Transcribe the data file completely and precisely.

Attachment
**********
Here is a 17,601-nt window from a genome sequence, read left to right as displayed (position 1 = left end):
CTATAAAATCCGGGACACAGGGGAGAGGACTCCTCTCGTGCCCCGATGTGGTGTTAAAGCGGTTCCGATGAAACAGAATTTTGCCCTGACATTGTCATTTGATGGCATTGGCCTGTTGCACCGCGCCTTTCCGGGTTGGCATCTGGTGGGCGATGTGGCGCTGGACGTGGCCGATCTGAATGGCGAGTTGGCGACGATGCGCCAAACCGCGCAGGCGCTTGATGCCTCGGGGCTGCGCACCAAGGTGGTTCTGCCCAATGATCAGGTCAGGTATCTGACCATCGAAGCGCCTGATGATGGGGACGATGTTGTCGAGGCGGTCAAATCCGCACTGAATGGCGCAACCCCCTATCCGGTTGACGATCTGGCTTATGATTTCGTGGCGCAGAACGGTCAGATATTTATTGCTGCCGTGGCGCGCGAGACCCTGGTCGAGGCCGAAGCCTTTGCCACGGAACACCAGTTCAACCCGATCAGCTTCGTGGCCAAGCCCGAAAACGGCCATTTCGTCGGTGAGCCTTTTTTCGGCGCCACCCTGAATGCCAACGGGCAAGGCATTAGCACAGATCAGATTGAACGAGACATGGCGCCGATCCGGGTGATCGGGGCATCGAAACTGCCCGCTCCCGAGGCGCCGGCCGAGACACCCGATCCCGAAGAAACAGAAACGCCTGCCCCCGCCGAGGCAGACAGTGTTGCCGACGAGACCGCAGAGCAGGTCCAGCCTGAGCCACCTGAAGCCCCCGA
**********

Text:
Here is a 17,601-nt window from a genome sequence, read left to right as displayed (position 1 = left end):
CTATAAAATCCGGGACACAGGGGAGAGGACTCCTCTCGTGCCCCGATGTGGTGTTAAAGCGGTTCCGATGAAACAGAATTTTGCCCTGACATTGTCATTTGATGGCATTGGCCTGTTGCACCGCGCCTTTCCGGGTTGGCATCTGGTGGGCGATGTGGCGCTGGACGTGGCCGATCTGAATGGCGAGTTGGCGACGATGCGCCAAACCGCGCAGGCGCTTGATGCCTCGGGGCTGCGCACCAAGGTGGTTCTGCCCAATGATCAGGTCAGGTATCTGACCATCGAAGCGCCTGATGATGGGGACGATGTTGTCGAGGCGGTCAAATCCGCACTGAATGGCGCAACCCCCTATCCGGTTGACGATCTGGCTTATGATTTCGTGGCGCAGAACGGTCAGATATTTATTGCTGCCGTGGCGCGCGAGACCCTGGTCGAGGCCGAAGCCTTTGCCACGGAACACCAGTTCAACCCGATCAGCTTCGTGGCCAAGCCCGAAAACGGCCATTTCGTCGGTGAGCCTTTTTTCGGCGCCACCCTGAATGCCAACGGGCAAGGCATTAGCACAGATCAGATTGAACGAGACATGGCGCCGATCCGGGTGATCGGGGCATCGAAACTGCCCGCTCCCGAGGCGCCGGCCGAGACACCCGATCCCGAAGAAACAGAAACGCCTGCCCCCGCCGAGGCAGACAGTGTTGCCGACGAGACCGCAGAGCAGGTCCAGCCTGAGCCACCTGAAGCCCCCGA